Saturday, 30 March 2013

Catherine Manoukian plays Elgar

The violin concerto by Edward Elgar has been a lucky one in the recording studio, with comparatively few really weak versions (excluding that by Igor Oistrakh, that I cannot take). My supreme favourite remains Albert Sammons recorded in 1929 (but with a somewhat indifferent Queen's Hall orchestra under Henry Wood).

My latest acquisition sees Catherine Manoukian playing the violin, with her husband, Stefan Solyom, conducting the Weimar Staatskapelle. Manoukian does well, and gives a nice performance. Her sound is “modern” with rich, seamless lines to her playing (why do so many modern violinists want to sound like clarinetists? Don't they realise that one reason there are so few concertos for woodwind, as opposed to strings or piano, is because super-suave tone can pall after a few minutes?)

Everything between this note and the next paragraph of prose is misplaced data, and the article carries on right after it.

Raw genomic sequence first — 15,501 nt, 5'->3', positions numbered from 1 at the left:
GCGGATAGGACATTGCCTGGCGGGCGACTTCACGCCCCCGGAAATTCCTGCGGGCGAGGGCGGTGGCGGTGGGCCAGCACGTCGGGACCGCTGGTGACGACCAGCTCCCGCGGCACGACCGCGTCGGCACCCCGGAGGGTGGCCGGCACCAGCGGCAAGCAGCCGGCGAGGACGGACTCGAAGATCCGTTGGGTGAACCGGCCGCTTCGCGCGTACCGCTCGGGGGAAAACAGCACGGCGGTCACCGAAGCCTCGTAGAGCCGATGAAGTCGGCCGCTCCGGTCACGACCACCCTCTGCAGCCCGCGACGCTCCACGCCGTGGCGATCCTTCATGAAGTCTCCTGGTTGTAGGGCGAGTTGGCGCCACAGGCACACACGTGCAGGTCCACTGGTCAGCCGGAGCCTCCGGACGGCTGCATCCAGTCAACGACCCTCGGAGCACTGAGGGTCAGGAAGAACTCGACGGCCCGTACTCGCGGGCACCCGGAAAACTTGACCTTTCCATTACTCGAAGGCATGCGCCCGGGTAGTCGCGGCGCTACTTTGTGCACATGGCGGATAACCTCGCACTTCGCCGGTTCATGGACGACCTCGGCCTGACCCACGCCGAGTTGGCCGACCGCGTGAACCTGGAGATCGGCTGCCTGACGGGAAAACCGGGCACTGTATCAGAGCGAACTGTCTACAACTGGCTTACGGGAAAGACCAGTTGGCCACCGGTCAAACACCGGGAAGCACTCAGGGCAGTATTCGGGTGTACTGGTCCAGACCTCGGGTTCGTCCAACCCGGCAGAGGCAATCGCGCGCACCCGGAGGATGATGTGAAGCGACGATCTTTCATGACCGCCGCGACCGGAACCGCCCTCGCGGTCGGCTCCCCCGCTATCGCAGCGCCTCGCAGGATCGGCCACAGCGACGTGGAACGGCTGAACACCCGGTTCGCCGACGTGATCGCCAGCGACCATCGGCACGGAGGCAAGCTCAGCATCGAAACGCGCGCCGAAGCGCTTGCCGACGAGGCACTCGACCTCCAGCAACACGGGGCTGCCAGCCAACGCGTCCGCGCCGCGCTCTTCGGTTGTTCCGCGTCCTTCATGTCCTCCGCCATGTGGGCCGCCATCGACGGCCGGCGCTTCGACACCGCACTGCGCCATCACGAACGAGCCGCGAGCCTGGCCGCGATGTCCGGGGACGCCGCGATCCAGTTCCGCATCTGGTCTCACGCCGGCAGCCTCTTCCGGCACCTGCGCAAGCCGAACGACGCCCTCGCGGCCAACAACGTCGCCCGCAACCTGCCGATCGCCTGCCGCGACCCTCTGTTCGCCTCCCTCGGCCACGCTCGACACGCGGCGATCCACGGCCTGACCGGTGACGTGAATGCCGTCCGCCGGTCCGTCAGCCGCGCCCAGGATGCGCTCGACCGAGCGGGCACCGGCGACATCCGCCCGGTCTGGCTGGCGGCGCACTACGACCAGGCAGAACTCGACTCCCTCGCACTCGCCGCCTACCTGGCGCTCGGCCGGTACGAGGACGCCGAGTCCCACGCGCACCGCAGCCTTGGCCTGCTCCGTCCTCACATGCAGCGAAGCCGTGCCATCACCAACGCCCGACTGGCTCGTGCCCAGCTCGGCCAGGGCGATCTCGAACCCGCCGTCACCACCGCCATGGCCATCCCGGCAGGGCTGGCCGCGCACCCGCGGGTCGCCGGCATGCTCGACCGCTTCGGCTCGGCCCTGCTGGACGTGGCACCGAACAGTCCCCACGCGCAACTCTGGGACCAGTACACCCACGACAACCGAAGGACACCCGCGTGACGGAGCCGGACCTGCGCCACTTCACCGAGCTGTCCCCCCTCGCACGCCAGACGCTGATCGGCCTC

The main problem with this recording, however, is that it sounds very much like a “concerto for violin, with orchestra”. The soloist is recorded well forward. The orchestra sounds somewhat in the background, and the two never really dialogue as in “concerto for violin and orchestra”. The last movement cadenza, in particular, suffers from the soloist's forward balance; there is none of the mystery and lightness that the cadenza usually portrays. The Elgar concerto ideally needs a good, on-the-ball orchestra, a supreme soloist, a good rapport between soloist and conductor, and a good recorded balance. One reason I really like Thomas Zehetmair with the HallĂ© Orchestra under Mark Elder. Ms Manoukian joins the ranks of the many fine versions that do not quite make the top echelon.

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